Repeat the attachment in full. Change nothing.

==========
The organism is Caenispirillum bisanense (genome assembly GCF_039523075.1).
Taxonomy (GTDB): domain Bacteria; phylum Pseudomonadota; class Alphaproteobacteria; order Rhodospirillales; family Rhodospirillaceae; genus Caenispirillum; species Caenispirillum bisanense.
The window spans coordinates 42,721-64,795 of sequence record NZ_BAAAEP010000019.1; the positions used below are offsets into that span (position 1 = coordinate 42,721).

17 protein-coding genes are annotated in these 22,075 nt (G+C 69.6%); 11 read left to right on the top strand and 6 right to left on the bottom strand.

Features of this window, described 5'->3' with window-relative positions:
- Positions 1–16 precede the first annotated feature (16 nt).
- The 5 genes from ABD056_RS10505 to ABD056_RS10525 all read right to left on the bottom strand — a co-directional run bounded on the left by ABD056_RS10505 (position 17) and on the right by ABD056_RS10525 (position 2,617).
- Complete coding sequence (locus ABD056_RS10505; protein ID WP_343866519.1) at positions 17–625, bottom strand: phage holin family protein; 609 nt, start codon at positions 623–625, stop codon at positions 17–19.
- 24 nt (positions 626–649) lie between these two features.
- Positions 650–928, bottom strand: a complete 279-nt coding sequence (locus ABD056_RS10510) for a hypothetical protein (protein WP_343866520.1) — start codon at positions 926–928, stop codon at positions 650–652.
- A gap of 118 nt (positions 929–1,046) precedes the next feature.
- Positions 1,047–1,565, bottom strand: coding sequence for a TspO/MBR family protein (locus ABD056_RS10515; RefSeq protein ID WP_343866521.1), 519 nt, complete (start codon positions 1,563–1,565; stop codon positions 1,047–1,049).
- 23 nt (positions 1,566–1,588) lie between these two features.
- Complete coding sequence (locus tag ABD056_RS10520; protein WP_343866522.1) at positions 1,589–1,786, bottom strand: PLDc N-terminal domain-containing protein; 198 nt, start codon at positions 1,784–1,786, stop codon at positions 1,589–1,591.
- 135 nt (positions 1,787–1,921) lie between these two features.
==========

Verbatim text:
The organism is Caenispirillum bisanense (genome assembly GCF_039523075.1).
Taxonomy (GTDB): domain Bacteria; phylum Pseudomonadota; class Alphaproteobacteria; order Rhodospirillales; family Rhodospirillaceae; genus Caenispirillum; species Caenispirillum bisanense.
The window spans coordinates 42,721-64,795 of sequence record NZ_BAAAEP010000019.1; the positions used below are offsets into that span (position 1 = coordinate 42,721).

17 protein-coding genes are annotated in these 22,075 nt (G+C 69.6%); 11 read left to right on the top strand and 6 right to left on the bottom strand.

Features of this window, described 5'->3' with window-relative positions:
- Positions 1–16 precede the first annotated feature (16 nt).
- The 5 genes from ABD056_RS10505 to ABD056_RS10525 all read right to left on the bottom strand — a co-directional run bounded on the left by ABD056_RS10505 (position 17) and on the right by ABD056_RS10525 (position 2,617).
- Complete coding sequence (locus ABD056_RS10505; protein ID WP_343866519.1) at positions 17–625, bottom strand: phage holin family protein; 609 nt, start codon at positions 623–625, stop codon at positions 17–19.
- 24 nt (positions 626–649) lie between these two features.
- Positions 650–928, bottom strand: a complete 279-nt coding sequence (locus ABD056_RS10510) for a hypothetical protein (protein WP_343866520.1) — start codon at positions 926–928, stop codon at positions 650–652.
- A gap of 118 nt (positions 929–1,046) precedes the next feature.
- Positions 1,047–1,565, bottom strand: coding sequence for a TspO/MBR family protein (locus ABD056_RS10515; RefSeq protein ID WP_343866521.1), 519 nt, complete (start codon positions 1,563–1,565; stop codon positions 1,047–1,049).
- 23 nt (positions 1,566–1,588) lie between these two features.
- Complete coding sequence (locus tag ABD056_RS10520; protein WP_343866522.1) at positions 1,589–1,786, bottom strand: PLDc N-terminal domain-containing protein; 198 nt, start codon at positions 1,784–1,786, stop codon at positions 1,589–1,591.
- 135 nt (positions 1,787–1,921) lie between these two features.